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Riverscape water park starts second construction phase

Construction has begun on the second water feature at RiverScape River Run, the whitewater play park in the Great Miami River downtown.

Heavy equipment including a backhoe and dump trucks are hauling rocks to the RiverScape MetroPark at the end of Jefferson Street.

To get the rocks, workers are dismantling a coffer dam built for the Monument Avenue dam reconstruction. A second coffer dam at RiverScape began reaching out into the river on Monday.

The coffer dam will lower river levels so that the second water feature can be built. It will be a dam-like structure with passages for watercraft that will stretch the width of the river.

“Re-purposing these materials saves costs and helps MetroParks meet its mission to protect the region’s natural heritage by making the project more sustainable,” said Carrie Scarff, Five Rivers MetroParks’ deputy director. “We will continue to re-purpose these materials for bank stabilization when the coffer dam is no longer needed.”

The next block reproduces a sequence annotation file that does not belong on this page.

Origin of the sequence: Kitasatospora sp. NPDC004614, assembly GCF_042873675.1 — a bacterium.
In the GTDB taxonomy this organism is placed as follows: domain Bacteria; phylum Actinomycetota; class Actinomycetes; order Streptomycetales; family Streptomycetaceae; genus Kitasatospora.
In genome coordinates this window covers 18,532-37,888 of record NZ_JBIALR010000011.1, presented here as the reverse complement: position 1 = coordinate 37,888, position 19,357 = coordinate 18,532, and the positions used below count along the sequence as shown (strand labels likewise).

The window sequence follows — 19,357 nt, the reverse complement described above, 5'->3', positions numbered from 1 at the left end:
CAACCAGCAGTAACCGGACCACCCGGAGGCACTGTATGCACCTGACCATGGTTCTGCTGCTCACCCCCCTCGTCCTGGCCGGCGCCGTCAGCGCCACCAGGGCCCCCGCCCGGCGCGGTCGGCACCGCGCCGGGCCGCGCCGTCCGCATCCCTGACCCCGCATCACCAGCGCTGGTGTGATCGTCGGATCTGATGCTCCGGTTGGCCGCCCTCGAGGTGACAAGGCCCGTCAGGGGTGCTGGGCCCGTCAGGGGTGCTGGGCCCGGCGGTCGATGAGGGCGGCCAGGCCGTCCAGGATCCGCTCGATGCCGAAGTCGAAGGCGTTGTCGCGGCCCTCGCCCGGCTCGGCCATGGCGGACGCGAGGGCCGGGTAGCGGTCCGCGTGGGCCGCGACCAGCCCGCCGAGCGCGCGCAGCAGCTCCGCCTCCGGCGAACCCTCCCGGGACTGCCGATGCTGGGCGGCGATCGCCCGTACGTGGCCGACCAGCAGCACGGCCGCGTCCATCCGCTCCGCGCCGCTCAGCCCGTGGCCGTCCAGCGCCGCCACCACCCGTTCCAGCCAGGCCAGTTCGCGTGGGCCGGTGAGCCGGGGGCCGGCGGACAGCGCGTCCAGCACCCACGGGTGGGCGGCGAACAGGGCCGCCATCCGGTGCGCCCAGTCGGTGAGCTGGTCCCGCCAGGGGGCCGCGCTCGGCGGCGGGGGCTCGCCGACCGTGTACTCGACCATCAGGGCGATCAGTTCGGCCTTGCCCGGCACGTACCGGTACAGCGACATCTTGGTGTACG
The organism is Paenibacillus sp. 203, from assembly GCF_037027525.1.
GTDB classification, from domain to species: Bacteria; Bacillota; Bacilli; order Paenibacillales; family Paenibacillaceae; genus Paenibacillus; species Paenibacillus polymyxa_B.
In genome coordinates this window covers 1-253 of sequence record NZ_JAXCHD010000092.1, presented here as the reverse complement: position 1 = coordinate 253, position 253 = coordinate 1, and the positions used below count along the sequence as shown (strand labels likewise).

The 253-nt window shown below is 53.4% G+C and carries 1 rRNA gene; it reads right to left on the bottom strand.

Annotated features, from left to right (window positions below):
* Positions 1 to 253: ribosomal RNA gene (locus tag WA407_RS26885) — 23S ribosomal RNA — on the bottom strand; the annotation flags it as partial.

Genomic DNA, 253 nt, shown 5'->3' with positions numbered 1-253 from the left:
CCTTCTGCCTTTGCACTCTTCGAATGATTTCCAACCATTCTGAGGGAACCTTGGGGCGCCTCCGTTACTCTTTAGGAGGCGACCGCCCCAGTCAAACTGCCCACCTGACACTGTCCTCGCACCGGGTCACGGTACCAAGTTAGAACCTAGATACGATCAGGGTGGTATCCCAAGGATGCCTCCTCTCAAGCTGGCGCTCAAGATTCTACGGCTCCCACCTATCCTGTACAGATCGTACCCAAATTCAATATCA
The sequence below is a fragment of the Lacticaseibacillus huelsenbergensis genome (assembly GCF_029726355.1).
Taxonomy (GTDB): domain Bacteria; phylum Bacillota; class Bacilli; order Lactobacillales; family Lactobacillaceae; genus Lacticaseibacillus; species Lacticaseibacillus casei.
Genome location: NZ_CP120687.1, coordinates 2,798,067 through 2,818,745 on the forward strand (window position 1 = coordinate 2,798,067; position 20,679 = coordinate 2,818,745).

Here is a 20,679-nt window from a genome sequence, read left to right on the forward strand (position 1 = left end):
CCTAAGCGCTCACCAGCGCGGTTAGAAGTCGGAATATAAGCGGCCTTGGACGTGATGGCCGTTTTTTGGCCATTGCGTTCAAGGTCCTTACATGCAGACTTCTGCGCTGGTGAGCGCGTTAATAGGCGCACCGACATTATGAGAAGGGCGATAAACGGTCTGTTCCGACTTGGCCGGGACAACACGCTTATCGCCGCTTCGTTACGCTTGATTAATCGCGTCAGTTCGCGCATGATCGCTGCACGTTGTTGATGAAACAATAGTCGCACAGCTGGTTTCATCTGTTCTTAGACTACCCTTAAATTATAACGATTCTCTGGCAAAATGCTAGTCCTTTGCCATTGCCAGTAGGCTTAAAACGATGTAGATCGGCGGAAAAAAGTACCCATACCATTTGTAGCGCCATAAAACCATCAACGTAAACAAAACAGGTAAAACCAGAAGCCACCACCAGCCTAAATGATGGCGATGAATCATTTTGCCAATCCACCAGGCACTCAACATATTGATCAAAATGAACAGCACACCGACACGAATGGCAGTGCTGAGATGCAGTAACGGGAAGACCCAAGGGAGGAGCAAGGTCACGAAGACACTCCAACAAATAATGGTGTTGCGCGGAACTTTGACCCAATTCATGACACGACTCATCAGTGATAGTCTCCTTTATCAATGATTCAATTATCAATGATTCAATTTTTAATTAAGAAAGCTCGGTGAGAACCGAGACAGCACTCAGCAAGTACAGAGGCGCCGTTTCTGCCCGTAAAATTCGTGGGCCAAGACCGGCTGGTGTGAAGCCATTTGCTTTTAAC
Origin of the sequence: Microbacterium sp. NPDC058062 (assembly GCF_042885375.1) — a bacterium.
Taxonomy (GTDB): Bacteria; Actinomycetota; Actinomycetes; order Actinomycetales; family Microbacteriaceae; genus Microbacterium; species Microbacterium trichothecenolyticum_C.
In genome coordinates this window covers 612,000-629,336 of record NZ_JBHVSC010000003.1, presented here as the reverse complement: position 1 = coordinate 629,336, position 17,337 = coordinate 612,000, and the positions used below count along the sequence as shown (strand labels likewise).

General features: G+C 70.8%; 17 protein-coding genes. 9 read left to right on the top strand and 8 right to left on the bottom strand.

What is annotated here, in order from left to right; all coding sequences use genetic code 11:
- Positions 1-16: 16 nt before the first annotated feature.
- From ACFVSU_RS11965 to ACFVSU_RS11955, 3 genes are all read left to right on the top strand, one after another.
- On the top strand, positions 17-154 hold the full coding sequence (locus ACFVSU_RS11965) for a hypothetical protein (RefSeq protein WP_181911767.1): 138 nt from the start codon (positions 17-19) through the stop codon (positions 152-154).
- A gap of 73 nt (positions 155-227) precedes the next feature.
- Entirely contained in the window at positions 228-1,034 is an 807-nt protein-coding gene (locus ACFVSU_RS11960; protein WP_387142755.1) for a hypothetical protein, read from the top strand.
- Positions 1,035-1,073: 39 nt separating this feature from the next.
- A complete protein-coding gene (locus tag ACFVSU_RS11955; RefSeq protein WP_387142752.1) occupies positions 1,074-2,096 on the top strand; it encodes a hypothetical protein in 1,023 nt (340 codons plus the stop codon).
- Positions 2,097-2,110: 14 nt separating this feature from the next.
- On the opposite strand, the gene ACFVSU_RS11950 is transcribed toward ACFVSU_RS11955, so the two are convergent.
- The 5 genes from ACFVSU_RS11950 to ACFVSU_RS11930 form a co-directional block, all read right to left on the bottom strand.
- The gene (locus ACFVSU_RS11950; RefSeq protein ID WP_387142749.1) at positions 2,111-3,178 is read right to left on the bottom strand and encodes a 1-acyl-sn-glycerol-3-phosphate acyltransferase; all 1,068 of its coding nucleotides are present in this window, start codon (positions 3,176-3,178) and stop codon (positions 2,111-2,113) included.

Five Rivers has partnered with Kokosing Construction Company Inc., the general contractor for the Interstate 75 project, to reuse construction materials at the RiverScape River Run site, Scarff said.

While construction is underway, parts of the Great Miami Trail along the riverfront will be closed. The closures will continue during the city of Dayton’s Lights in Flight Fireworks Show and Festival on July 3. Snow fencing will mark the parts of the trail that will be closed.

Work on the $4 million River Run project began in July 2015. The first water feature constructed is built atop what was the Monument Avenue low dam. It spans the river near the Dayton Art Institute. It is nearly complete.

Adjustments will be made this fall — after I-75 construction is complete — to improve the way the water flows through the chutes.

The project should transform the low dam — a drowning hazard for many years — into a safe passage for recreational paddlers and a whitewater chute for kayakers.

Scarff said it is hoped that River Run will be as popular as similar projects in Reno, Nevada; Missoula, Montana; and Golden, Colorado.

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